Thursday, September 19, 2013

What's What 2 - A primer to the wide world of gaming

In What's What, I described some of the biggest genres in gaming through elaborating their associated acronyms. At the time, I acknowledged that I was only scratching the surface of the plethora of types of games out there and, after receiving quite a bit of positive feedback from gamers and non-gamers alike, I thought it would be a good idea to try and outline some of the less acronym heavy genres out there. Today's post is primarily aimed at the non-gamer but should hopefully inspire gamers to try out something new if they usually stick to a favourite type of game.


One major point I only very briefly touched on in my previous point is that games seldom confine themselves to a single genre. While not technically a genre in and of itself, the concept of borrowing elements from one style of game and fitting it into another is very common. RPG elements, are probably the most commonly ported cross-genre. I feel this is probably a product of the highly desirable qualities of persistence and ownership that comes with customizing and leveling a character to suit personal tastes. Also, the notion of powerups, temporary boosts to skills or abilities, a trope of the platforming genre, are frequently found in other games. Some games even go so far as to splitting themselves into discernible sections with each chunk adhering to the rules and gameplay of a specific genre. Hybridization can sometimes make the task of assigning a genre to a game quite difficult but is an excellent way to put a fresh spin on old ideas and to reach a wider audience.

Prototypical Game - Super Mario Bros.
Platformers were one of the first major genres of games to emerge and are so called for their tendency to have players navigate by jumping from platform to platform. While many games mix it up, the basic setup of controlling a character by jumping and running from a world which scrolls from left to right is instantly recognizable to gamers. As mentioned above, powerups are extremely common to platformers and run the gamut of providing the player with temporary invulnerability, the ability to throw a projectile, or simply provide a boost like better speed or higher jumping. Platformers are also distinguished by frequent deaths and multiple lives which encourages the player to master each tricky jump through trial and error as opposed to intense planning.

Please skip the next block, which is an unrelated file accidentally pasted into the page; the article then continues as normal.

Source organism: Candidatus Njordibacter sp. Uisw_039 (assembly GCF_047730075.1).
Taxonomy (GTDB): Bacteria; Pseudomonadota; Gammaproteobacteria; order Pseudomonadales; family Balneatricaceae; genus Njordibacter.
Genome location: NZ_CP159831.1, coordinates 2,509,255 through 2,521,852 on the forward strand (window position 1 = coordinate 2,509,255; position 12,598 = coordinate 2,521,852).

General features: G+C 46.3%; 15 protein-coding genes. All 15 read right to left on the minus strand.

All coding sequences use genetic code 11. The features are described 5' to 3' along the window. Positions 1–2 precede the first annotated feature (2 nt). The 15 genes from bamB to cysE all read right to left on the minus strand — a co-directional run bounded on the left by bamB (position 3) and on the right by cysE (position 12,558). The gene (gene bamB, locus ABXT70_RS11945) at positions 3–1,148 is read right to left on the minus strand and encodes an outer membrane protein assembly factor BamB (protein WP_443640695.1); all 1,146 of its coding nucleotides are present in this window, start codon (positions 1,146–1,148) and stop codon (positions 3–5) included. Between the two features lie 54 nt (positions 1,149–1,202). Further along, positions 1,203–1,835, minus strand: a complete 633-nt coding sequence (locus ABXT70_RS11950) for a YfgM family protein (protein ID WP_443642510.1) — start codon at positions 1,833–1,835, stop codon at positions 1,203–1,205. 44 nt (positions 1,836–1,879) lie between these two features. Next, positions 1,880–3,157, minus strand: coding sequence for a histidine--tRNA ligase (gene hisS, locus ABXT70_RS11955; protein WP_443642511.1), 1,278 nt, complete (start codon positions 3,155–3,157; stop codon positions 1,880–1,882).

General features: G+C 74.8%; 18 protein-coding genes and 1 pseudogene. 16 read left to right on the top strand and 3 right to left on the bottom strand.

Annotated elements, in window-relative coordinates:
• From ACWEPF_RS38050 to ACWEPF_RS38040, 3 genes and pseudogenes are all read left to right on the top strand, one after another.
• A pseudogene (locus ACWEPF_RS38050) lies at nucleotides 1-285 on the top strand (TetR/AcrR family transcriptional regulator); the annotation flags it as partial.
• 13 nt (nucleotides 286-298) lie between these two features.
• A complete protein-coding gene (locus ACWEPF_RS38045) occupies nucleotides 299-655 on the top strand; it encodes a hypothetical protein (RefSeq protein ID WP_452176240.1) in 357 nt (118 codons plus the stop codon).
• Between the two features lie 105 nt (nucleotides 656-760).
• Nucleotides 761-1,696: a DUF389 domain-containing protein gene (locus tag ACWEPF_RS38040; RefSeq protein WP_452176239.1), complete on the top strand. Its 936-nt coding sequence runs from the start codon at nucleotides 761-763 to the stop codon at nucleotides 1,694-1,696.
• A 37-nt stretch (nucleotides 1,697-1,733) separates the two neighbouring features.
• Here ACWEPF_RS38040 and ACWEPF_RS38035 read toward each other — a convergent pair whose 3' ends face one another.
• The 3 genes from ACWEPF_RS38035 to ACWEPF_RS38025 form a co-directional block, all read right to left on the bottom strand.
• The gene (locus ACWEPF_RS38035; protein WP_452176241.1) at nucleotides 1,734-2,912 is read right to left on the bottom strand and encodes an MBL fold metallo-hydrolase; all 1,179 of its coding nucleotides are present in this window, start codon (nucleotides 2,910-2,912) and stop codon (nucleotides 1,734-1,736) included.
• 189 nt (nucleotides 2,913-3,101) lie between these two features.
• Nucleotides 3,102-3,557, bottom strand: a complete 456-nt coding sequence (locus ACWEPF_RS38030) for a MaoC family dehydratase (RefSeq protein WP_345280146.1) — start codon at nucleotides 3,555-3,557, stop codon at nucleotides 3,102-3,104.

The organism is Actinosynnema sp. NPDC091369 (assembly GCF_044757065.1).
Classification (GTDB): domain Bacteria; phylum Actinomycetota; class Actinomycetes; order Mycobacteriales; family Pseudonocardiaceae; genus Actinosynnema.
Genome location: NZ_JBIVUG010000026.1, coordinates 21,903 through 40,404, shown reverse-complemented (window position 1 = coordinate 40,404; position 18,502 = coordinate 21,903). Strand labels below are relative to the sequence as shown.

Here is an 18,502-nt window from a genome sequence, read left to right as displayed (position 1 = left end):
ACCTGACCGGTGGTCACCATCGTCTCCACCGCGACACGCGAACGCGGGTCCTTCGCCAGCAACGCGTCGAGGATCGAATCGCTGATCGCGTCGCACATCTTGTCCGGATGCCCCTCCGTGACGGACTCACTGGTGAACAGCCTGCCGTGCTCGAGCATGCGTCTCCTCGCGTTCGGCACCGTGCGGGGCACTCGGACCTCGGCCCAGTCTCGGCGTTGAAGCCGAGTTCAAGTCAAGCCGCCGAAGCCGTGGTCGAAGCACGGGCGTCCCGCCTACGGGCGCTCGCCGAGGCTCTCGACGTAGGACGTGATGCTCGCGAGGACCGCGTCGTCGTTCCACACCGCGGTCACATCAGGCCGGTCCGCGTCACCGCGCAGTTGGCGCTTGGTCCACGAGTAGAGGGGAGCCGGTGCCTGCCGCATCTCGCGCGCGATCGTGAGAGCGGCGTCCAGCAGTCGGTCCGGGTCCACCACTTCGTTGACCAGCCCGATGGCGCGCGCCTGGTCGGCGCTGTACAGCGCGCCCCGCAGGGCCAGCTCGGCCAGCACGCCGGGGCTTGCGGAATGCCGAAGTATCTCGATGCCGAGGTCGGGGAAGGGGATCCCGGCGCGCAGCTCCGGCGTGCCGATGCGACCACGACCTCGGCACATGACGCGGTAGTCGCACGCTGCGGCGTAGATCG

Simulation (usually shortened to sim)
Prototypical Game - Gran Turismo
Simulation racing games pride themselves on mirroring real world physics and presenting an accurate driving model that makes each vehicle as true to reality as possible. More modern games have even gone as far as modelling damage such that handling is subtly affected by changes in wind resistance if the fender is bent. Simulation racers have covered everything from street legal vehicles, Formula 1, and off road. In any case, the focus is on mastering handling and choosing optimal lines through corners. Sim racers are also well known for offering a robust garage over world where cars can be customized both visually and mechanically down to minute details like valve timings and gear ratios. The simulation racing genre, when played with maximum realism settings, can be unforgiving to the novice and is even used by some professional drivers to hone skills off the track (iRacing boasts testimonials and is frequented by racing legends such as Dale Earnhardt Jr).

Arcade Racer